Music is a way for humans to express themselves by both making it and listening to it. UHS News will be interviewing students and staff about the music that inspires them and why. We interviewed Jackson Ivy about his five favorite songs, giving insight into his personality and what he loves.
Ivy is well-known around Ukiah High campus for his passion for music, making it in both Wildcat Nation’s band program and his own band Erasmus playing rock ‘n’ roll with other local musicians.
Ivy’s first song is “Language I: Intuition” by The Contortionist. It’s his “go-to song to get pumped”, and he thinks that “it’s an absolutely gorgeous song with angelic vocals” and “incredibly thoughtful instrumental work.” According to Ivy, it’s “a total trip because it has to do with what I can only assume to be the immense complexities of human intuition”.
“The Further Side” by Nova Collective is Ivy’s next song— an “instrumental jazz-fusion piece that has some of the most incredible guitar parts ever”, he says. Ivy tells us that “I love instrumental melodies more than anything in music, so this song appeals to that side of me.” And of course, he says that “I just think it’s a gorgeous song.”
Third on Ivy’s list is “Killing in the Name” by Rage Against the Machine, which he explains as a “classic ‘screw the system’ song that deals with police brutality, white privilege, and racism.” He tells us that “it has an ironic ending that not only resonates with me but sends a powerful message,” which has inspired him to learn it with his band and “play it for others to further its message.”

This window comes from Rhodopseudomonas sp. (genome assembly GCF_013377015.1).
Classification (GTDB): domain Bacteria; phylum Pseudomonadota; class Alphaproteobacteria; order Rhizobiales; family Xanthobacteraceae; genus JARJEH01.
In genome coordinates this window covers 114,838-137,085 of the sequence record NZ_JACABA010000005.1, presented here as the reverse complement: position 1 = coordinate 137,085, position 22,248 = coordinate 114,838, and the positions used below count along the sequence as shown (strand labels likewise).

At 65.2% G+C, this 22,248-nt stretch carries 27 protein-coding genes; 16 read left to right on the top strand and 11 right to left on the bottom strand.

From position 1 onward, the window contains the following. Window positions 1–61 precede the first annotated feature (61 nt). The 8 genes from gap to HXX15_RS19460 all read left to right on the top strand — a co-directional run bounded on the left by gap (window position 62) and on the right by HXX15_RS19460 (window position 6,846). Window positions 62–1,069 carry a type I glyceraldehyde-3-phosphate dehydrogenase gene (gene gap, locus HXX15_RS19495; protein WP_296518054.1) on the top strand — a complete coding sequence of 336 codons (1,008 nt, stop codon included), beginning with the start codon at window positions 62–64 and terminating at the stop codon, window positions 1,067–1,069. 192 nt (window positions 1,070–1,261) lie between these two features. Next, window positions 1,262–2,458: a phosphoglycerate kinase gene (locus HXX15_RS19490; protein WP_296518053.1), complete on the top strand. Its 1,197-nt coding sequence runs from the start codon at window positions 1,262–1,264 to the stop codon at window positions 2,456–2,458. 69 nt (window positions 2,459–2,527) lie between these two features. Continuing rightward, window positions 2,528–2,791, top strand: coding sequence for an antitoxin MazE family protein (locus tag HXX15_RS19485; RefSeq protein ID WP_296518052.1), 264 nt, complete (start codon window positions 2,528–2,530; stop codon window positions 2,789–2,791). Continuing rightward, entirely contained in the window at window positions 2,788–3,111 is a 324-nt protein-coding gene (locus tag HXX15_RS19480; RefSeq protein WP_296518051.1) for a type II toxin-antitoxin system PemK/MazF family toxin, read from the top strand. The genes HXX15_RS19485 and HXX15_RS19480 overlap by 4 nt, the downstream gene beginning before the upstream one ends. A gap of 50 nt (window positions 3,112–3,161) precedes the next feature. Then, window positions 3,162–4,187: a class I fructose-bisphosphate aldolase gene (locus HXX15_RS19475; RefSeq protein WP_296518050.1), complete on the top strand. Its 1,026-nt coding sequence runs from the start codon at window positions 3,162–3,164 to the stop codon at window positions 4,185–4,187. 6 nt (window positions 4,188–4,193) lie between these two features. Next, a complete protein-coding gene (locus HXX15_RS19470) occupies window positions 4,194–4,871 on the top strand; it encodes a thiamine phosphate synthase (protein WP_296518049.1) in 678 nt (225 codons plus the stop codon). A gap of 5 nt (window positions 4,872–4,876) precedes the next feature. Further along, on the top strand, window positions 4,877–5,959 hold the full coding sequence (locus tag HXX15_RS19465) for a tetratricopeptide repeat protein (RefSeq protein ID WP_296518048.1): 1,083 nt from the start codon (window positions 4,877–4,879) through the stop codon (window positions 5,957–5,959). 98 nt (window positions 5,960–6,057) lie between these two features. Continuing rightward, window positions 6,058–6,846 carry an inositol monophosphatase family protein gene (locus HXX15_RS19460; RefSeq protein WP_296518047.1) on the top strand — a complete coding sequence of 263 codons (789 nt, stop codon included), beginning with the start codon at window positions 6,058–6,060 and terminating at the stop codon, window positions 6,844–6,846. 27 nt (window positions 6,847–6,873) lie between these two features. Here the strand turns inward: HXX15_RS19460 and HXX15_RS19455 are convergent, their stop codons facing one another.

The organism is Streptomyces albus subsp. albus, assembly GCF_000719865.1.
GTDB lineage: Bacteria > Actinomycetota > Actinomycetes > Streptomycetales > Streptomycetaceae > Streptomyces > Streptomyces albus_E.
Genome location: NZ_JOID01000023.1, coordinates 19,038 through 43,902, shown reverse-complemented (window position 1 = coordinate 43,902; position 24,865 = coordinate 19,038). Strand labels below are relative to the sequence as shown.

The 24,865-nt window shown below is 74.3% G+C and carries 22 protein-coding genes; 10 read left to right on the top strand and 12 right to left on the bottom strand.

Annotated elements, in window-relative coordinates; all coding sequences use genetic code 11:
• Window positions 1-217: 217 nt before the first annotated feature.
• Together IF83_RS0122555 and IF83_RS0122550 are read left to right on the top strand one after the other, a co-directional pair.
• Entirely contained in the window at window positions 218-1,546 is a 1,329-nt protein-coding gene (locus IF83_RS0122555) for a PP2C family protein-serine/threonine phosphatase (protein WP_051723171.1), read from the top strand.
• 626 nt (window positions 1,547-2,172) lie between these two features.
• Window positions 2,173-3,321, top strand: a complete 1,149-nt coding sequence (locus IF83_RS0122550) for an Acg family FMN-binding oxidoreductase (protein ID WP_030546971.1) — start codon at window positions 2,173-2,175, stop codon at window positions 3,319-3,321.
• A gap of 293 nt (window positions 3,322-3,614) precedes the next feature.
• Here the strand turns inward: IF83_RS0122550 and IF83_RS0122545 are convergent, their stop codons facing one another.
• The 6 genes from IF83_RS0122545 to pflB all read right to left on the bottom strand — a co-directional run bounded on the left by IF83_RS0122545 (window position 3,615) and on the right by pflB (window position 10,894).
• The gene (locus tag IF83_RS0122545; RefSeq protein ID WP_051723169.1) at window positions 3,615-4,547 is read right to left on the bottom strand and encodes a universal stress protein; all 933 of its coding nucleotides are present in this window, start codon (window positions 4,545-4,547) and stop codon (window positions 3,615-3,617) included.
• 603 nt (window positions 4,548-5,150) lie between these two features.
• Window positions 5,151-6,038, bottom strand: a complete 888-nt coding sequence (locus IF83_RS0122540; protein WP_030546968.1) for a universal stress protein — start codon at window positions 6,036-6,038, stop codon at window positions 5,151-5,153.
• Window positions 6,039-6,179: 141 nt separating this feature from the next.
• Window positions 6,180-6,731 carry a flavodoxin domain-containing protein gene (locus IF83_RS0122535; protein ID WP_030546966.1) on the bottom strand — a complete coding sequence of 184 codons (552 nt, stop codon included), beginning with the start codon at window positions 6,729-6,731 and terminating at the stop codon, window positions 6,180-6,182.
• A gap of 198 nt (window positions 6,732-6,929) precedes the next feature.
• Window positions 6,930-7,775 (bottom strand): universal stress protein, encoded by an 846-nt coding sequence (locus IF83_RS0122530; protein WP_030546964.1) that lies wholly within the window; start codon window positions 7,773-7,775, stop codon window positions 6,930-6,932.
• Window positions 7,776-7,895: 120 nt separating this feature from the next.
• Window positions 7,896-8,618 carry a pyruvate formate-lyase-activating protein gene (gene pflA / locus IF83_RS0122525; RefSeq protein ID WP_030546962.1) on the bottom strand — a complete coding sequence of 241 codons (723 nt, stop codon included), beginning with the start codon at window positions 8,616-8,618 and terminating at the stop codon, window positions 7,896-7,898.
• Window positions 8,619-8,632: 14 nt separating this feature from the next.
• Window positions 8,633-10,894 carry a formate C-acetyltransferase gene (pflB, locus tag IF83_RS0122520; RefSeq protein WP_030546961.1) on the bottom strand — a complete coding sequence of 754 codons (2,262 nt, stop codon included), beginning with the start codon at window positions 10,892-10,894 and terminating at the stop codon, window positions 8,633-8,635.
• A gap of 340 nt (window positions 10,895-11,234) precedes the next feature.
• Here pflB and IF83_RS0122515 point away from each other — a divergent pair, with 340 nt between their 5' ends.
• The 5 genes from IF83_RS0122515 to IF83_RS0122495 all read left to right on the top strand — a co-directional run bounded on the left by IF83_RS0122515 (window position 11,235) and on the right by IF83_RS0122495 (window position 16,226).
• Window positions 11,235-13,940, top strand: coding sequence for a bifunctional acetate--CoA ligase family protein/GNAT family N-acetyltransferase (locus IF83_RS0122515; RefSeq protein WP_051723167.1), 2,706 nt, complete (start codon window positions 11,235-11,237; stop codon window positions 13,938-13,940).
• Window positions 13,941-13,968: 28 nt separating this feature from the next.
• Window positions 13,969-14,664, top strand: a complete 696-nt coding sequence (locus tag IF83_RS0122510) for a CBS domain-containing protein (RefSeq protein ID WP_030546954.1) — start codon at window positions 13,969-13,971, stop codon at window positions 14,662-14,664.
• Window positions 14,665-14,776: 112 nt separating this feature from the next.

“U-Fig” by System of a Down is Ivy’s next song, one that is “similar to ‘Killing in the Name’ in its criticism of institutions” but “focuses more on criticizing human nature through American hypocrisy”, which he “appreciates immensely.” Ivy said the band’s “messages resonate more with me than any other political band. System of a Down’s musicianship has his “utmost respect.”
Ivy’s last song, “So What,” is a “quintessential jazz piece” that “any person with a basic level of jazz knowledge will know.” For him, it’s “one of the most touching and emotional pieces of all time” because it “represents what music is about: those moments where you lose yourself in the playing or the listening and all you can do is close your eyes and let it wash over you.” Simply put, he “just loves this song.”
When asked what these songs say about him, Ivy said that “these songs demonstrate me as someone who cares deeply about justice and morality,” because he finds that “the songs that criticize injustice and immorality appeal to me the most as far as song meanings.” Additionally, he thinks that “the instrumental pieces show that I’m a very data-driven person.” Ivy sees “music as data, which is why I love it so much.” He further explains this by saying that “I have exactly zero talent or ability in visual art. Music is my method of expression.” Finally, he believes that “my overall acceptance and appreciation for music as an art is expressed here, because the songs are all from a somewhat diverse selection of genres” that he “maybe doesn’t like so much,” which he attributes to the fact that “I think it’s all important in some way.”